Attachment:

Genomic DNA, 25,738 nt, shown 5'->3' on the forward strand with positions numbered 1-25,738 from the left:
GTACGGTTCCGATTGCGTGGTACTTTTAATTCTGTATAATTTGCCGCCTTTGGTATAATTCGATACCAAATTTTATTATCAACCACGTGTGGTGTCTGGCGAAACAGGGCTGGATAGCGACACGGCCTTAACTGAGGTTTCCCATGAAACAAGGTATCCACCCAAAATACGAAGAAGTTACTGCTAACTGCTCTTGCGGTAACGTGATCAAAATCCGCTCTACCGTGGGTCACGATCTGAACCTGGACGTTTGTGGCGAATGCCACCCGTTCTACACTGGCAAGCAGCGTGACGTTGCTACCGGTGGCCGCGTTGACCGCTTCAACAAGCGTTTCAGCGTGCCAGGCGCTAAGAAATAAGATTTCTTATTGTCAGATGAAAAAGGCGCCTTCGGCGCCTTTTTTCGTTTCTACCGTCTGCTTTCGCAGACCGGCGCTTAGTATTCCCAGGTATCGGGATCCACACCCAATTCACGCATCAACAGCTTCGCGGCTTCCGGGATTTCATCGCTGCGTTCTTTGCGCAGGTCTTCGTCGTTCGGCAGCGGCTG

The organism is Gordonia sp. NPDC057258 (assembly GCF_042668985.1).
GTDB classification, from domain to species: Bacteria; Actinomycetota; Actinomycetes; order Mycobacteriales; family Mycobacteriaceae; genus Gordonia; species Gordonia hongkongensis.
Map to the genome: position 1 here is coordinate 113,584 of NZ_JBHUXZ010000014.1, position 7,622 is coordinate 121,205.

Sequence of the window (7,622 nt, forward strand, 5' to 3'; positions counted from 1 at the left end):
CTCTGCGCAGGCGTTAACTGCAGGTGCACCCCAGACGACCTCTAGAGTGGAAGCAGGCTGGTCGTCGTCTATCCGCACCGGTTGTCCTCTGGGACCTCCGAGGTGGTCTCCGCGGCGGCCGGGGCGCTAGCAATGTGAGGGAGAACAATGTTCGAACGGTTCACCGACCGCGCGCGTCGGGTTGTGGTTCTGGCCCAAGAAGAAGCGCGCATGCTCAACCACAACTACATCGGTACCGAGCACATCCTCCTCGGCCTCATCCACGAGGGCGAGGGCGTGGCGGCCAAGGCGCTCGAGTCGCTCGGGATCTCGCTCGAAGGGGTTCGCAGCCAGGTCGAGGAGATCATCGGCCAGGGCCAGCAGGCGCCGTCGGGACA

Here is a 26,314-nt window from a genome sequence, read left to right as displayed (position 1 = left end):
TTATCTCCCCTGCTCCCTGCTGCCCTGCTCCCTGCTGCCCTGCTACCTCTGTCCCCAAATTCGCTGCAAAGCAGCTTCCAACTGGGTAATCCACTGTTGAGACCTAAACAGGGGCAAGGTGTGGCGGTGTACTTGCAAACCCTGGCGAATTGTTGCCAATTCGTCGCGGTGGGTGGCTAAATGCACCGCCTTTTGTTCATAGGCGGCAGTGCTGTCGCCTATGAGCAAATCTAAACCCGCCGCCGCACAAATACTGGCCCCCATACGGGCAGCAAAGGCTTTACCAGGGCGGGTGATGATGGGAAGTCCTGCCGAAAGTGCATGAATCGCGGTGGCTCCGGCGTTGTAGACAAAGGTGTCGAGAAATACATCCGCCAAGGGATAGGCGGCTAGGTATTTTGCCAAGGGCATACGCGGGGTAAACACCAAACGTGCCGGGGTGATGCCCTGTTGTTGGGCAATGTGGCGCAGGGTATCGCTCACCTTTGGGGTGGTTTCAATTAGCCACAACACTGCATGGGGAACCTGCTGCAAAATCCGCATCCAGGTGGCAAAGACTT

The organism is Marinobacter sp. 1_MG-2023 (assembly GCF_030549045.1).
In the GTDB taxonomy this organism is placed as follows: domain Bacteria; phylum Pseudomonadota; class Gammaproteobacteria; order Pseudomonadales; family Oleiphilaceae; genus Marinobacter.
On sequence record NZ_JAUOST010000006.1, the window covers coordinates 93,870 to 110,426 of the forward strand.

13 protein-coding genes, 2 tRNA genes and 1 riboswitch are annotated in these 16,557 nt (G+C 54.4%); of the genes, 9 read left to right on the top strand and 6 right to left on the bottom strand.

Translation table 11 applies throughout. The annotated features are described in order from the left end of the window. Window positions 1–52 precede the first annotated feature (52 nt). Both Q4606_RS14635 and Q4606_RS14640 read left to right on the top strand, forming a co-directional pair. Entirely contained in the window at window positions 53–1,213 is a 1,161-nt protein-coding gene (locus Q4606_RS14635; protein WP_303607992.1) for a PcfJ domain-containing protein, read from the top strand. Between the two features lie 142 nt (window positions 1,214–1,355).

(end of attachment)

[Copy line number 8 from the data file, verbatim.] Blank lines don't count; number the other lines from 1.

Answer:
Here is a 26,314-nt window from a genome sequence, read left to right as displayed (position 1 = left end):